% Unburned

rschoensta
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Post Wed. Feb. 14, 2007 6:22 am

I have been weighing both coal in and ashes out for the last 2+ weeks.

I figure I have enough data to get some idea of how well my stove is burning
the coal.

We've had cold weather here for 3 weeks.
The stove has been running at 100% during this time period.
I am guessing this is when it burns most efficiently.

I figure that for every 100lbs of coal I burn, I have 18lbs of ashes left over.
Which I think is not bad for a stoker.

Anybody else weigh their ashes?
And what are the results?


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Yanche
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Post Wed. Feb. 14, 2007 7:47 am

rschoensta wrote: I figure that for every 100lbs of coal I burn, I have 18lbs of ashes left over.
Which I think is not bad for a stoker.

Anybody else weigh their ashes?
And what are the results?
I made my ash measurements last season on my AHS S-130 stoker boiler. 100 lbs of pea coal makes 18.8 lbs of ash.

Yanche

dll
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Post Wed. Mar. 21, 2007 11:17 am

I have been making ash measurements for a week now on my hand fired Harman MKII. Out of 162.49 pounds of nut size Anthracite burned I ended up with 18.63 pounds of ash. This calculates out to 11.46% ash.

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Richard S.
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Post Wed. Mar. 21, 2007 11:29 am

rschoensta wrote: The stove has been running at 100% during this time period.
I am guessing this is when it burns most efficiently.
My experience has been this is not the case at least for my stoker boiler, the ashes are generally burned up quite a bit more when they have time to burn longer. The smaller clinker type ash is almost the consistency of hand-fired ash(see below). You may even want to try doing your weighing for a warm spell where the stoker is running at a minimum. I'd also add that it stands to reason that if it's running full tilt you are also have more heat going out the chimney.
This calculates out to 11.46% ash.
As I've mentioned before a hand-fired unit always burns the coal up better than a stoker. I'm assuming it's because instead of being forced to burn it's just burning. I've used the very same coal from the very same load both in a stoker and hand fired unit. The stoker ash was its normal chunky consistency, the hand-fired ash on the other hand wasn't much more than powder.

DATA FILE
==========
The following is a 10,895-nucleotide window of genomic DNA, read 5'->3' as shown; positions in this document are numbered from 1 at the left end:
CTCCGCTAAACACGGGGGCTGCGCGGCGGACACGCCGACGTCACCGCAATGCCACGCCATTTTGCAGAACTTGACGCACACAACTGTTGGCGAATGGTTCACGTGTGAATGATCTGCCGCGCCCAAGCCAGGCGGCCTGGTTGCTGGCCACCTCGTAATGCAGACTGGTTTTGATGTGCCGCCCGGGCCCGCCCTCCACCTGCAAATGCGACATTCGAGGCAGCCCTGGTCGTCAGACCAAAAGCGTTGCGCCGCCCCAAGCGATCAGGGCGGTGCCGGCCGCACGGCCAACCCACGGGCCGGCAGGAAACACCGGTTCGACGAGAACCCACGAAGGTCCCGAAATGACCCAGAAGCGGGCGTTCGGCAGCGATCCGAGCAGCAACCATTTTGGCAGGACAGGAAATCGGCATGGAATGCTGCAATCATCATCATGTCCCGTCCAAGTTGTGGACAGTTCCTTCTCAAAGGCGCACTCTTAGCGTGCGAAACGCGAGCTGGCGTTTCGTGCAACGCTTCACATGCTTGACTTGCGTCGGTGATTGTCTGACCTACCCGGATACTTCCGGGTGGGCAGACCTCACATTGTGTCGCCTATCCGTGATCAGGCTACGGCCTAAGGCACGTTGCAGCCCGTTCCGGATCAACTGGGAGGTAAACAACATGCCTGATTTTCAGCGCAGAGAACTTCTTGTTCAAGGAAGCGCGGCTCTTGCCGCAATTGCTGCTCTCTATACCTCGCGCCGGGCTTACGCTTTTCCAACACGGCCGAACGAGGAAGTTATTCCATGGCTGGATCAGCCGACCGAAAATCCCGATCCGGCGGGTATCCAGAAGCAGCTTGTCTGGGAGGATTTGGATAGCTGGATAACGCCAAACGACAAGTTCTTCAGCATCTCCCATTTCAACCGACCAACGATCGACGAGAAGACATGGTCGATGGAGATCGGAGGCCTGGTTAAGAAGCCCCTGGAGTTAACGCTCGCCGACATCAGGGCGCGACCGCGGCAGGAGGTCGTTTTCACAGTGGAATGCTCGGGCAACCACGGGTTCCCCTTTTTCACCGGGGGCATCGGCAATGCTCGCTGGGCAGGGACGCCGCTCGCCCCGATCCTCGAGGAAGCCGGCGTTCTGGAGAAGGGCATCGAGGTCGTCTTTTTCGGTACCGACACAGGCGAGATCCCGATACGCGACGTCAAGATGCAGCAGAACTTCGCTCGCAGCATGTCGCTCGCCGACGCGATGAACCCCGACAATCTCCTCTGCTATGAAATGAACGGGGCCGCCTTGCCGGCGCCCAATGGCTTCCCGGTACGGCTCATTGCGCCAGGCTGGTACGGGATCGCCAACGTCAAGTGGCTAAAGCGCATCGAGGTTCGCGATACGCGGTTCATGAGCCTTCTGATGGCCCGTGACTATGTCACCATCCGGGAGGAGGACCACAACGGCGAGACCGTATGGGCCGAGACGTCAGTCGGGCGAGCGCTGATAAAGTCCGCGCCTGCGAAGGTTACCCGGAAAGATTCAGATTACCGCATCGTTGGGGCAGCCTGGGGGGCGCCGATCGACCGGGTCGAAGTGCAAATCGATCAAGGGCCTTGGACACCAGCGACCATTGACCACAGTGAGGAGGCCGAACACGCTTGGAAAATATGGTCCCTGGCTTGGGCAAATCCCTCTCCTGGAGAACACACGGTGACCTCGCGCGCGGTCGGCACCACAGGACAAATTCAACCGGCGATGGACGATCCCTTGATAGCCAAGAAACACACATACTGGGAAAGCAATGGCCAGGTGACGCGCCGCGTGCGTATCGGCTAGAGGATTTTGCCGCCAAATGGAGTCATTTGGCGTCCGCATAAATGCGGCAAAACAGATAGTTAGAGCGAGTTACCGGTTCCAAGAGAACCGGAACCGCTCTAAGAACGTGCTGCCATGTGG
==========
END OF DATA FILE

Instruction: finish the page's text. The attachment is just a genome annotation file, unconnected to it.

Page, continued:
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coalkirk
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Post Wed. Mar. 21, 2007 4:19 pm

As I've mentioned before a hand-fired unit always burns the coal up better than a stoker. I'm assuming it's because instead of being forced to burn it's just burning. I've used the very same coal from the very same load both in a stoker and hand fired unit. The stoker ash was its normal chunky consistency, the hand-fired ash on the other hand wasn't much more than powder.[/quote]

I find the same thing with my stoker as compared to my hand fired stove. I consider it the cost of the convenience of the stoker.

Bob
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Post Wed. Mar. 21, 2007 5:32 pm

Richard S. wrote: As I've mentioned before a hand-fired unit always burns the coal up better than a stoker. I'm assuming it's because instead of being forced to burn it's just burning. I've used the very same coal from the very same load both in a stoker and hand fired unit. The stoker ash was its normal chunky consistency, the hand-fired ash on the other hand wasn't much more than powder.
I wonder if the difference in the ash is because hand fired units generally have shaker grates that tend to break up the ash while stokers simply push the ash off. It would seem to me that you would have to have careful measurements of weight of coal in and weight of ash out for the same batch of coal for both the stoker and the hand fired unit to conclude that there is a difference in the completeness of combustion between the stoker and the hand fired unit.

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Richard S.
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Post Wed. Mar. 21, 2007 6:47 pm

Bob I'm sure that has a little to do with it but the chunkiness that I'm referring too could not be broken up that much by grate action alone.

stockingfull
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Post Wed. Mar. 21, 2007 7:21 pm

My stoker's been running in the same ballpark: about 50# out for about 250# in. And I too get a variety of clinker, powder, and chunky, seemingly unburnt coal in my ash mix.

I must say, however, that I haven't really noticed a difference in the mix under varying burn conditions. But I'll try to pay a little more attention to that going forward.


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Richard S.
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Post Wed. Mar. 21, 2007 8:34 pm